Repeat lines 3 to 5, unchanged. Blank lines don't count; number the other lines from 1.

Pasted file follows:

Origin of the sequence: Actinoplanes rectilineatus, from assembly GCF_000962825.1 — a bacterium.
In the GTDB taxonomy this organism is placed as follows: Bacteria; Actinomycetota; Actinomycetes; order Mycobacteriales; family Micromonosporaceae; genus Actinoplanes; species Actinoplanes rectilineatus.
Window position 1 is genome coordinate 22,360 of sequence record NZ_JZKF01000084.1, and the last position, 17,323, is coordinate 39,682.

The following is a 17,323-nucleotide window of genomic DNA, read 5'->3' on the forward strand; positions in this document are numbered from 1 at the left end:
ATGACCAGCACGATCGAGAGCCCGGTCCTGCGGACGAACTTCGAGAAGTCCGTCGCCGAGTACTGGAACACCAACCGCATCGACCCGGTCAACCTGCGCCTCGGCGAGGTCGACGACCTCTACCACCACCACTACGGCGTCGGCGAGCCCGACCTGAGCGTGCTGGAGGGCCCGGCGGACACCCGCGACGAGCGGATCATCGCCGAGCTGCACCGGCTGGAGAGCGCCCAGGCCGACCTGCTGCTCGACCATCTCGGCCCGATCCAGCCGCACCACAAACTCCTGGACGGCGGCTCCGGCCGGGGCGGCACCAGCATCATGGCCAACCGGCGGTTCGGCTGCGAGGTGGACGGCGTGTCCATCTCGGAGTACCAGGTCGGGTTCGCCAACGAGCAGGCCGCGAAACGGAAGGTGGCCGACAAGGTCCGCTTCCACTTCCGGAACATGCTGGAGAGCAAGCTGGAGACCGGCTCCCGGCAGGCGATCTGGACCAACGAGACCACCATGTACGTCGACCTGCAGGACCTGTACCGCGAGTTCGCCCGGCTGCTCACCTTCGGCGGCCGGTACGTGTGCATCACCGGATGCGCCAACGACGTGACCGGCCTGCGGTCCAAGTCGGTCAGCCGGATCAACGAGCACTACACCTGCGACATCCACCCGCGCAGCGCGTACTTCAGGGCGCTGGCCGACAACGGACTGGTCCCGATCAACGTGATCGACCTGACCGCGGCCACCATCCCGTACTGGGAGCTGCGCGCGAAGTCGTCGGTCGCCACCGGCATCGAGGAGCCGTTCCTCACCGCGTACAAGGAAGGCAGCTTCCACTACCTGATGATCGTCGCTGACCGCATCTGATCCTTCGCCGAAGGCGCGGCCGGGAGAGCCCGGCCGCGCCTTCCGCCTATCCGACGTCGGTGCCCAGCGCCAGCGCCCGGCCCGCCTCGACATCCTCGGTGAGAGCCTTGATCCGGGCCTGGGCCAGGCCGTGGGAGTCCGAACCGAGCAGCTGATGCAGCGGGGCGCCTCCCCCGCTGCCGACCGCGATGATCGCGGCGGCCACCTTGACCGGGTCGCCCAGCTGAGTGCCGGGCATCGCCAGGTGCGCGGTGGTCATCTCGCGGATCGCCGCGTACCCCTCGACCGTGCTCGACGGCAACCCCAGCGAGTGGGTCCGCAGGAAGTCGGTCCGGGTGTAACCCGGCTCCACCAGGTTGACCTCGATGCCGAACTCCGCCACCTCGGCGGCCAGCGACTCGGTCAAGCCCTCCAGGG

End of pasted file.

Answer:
Window position 1 is genome coordinate 22,360 of sequence record NZ_JZKF01000084.1, and the last position, 17,323, is coordinate 39,682.

The following is a 17,323-nucleotide window of genomic DNA, read 5'->3' on the forward strand; positions in this document are numbered from 1 at the left end:
ATGACCAGCACGATCGAGAGCCCGGTCCTGCGGACGAACTTCGAGAAGTCCGTCGCCGAGTACTGGAACACCAACCGCATCGACCCGGTCAACCTGCGCCTCGGCGAGGTCGACGACCTCTACCACCACCACTACGGCGTCGGCGAGCCCGACCTGAGCGTGCTGGAGGGCCCGGCGGACACCCGCGACGAGCGGATCATCGCCGAGCTGCACCGGCTGGAGAGCGCCCAGGCCGACCTGCTGCTCGACCATCTCGGCCCGATCCAGCCGCACCACAAACTCCTGGACGGCGGCTCCGGCCGGGGCGGCACCAGCATCATGGCCAACCGGCGGTTCGGCTGCGAGGTGGACGGCGTGTCCATCTCGGAGTACCAGGTCGGGTTCGCCAACGAGCAGGCCGCGAAACGGAAGGTGGCCGACAAGGTCCGCTTCCACTTCCGGAACATGCTGGAGAGCAAGCTGGAGACCGGCTCCCGGCAGGCGATCTGGACCAACGAGACCACCATGTACGTCGACCTGCAGGACCTGTACCGCGAGTTCGCCCGGCTGCTCACCTTCGGCGGCCGGTACGTGTGCATCACCGGATGCGCCAACGACGTGACCGGCCTGCGGTCCAAGTCGGTCAGCCGGATCAACGAGCACTACACCTGCGACATCCACCCGCGCAGCGCGTACTTCAGGGCGCTGGCCGACAACGGACTGGTCCCGATCAACGTGATCGACCTGACCGCGGCCACCATCCCGTACTGGGAGCTGCGCGCGAAGTCGTCGGTCGCCACCGGCATCGAGGAGCCGTTCCTCACCGCGTACAAGGAAGGCAGCTTCCACTACCTGATGATCGTCGCTGACCGCATCTGATCCTTCGCCGAAGGCGCGGCCGGGAGAGCCCGGCCGCGCCTTCCGCCTATCCGACGTCGGTGCCCAGCGCCAGCGCCCGGCCCGCCTCGACATCCTCGGTGAGAGCCTTGATCCGGGCCTGGGCCAGGCCGTGGGAGTCCGAACCGAGCAGCTGATGCAGCGGGGCGCCTCCCCCGCTGCCGACCGCGATGATCGCGGCGGCCACCTTGACCGGGTCGCCCAGCTGAGTGCCGGGCATCGCCAGGTGCGCGGTGGTCATCTCGCGGATCGCCGCGTACCCCTCGACCGTGCTCGACGGCAACCCCAGCGAGTGGGTCCGCAGGAAGTCGGTCCGGGTGTAACCCGGCTCCACCAGGTTGACCTCGATGCCGAACTCCGCCACCTCGGCGGCCAGCGACTCGGTCAAGCCCTCCAGGG